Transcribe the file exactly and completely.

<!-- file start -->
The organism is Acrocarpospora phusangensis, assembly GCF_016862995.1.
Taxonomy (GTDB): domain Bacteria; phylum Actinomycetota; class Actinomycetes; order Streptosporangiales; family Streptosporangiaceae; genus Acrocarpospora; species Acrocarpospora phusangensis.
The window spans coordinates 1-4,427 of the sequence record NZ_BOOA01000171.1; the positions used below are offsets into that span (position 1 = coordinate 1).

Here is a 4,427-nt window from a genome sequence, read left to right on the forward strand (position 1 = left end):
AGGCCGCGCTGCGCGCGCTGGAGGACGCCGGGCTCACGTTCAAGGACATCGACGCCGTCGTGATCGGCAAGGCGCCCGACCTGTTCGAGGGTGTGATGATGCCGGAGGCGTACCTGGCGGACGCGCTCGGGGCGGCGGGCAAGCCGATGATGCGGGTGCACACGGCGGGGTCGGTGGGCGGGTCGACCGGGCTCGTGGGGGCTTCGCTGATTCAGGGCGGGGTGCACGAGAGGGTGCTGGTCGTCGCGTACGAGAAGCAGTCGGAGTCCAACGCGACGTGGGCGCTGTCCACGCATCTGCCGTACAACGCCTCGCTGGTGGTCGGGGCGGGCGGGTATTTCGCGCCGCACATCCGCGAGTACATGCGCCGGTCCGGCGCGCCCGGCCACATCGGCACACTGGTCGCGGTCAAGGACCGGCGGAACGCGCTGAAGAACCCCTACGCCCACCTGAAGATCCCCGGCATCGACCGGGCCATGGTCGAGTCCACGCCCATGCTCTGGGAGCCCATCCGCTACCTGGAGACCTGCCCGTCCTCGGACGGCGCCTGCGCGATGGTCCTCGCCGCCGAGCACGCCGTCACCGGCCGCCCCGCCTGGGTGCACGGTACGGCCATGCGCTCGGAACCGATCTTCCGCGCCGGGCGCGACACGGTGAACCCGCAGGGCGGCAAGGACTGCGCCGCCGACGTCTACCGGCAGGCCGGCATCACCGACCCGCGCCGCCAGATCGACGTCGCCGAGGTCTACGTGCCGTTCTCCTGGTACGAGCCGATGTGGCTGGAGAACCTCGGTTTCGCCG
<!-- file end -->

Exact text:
The organism is Acrocarpospora phusangensis, assembly GCF_016862995.1.
Taxonomy (GTDB): domain Bacteria; phylum Actinomycetota; class Actinomycetes; order Streptosporangiales; family Streptosporangiaceae; genus Acrocarpospora; species Acrocarpospora phusangensis.
The window spans coordinates 1-4,427 of the sequence record NZ_BOOA01000171.1; the positions used below are offsets into that span (position 1 = coordinate 1).

Here is a 4,427-nt window from a genome sequence, read left to right on the forward strand (position 1 = left end):
AGGCCGCGCTGCGCGCGCTGGAGGACGCCGGGCTCACGTTCAAGGACATCGACGCCGTCGTGATCGGCAAGGCGCCCGACCTGTTCGAGGGTGTGATGATGCCGGAGGCGTACCTGGCGGACGCGCTCGGGGCGGCGGGCAAGCCGATGATGCGGGTGCACACGGCGGGGTCGGTGGGCGGGTCGACCGGGCTCGTGGGGGCTTCGCTGATTCAGGGCGGGGTGCACGAGAGGGTGCTGGTCGTCGCGTACGAGAAGCAGTCGGAGTCCAACGCGACGTGGGCGCTGTCCACGCATCTGCCGTACAACGCCTCGCTGGTGGTCGGGGCGGGCGGGTATTTCGCGCCGCACATCCGCGAGTACATGCGCCGGTCCGGCGCGCCCGGCCACATCGGCACACTGGTCGCGGTCAAGGACCGGCGGAACGCGCTGAAGAACCCCTACGCCCACCTGAAGATCCCCGGCATCGACCGGGCCATGGTCGAGTCCACGCCCATGCTCTGGGAGCCCATCCGCTACCTGGAGACCTGCCCGTCCTCGGACGGCGCCTGCGCGATGGTCCTCGCCGCCGAGCACGCCGTCACCGGCCGCCCCGCCTGGGTGCACGGTACGGCCATGCGCTCGGAACCGATCTTCCGCGCCGGGCGCGACACGGTGAACCCGCAGGGCGGCAAGGACTGCGCCGCCGACGTCTACCGGCAGGCCGGCATCACCGACCCGCGCCGCCAGATCGACGTCGCCGAGGTCTACGTGCCGTTCTCCTGGTACGAGCCGATGTGGCTGGAGAACCTCGGTTTCGCCG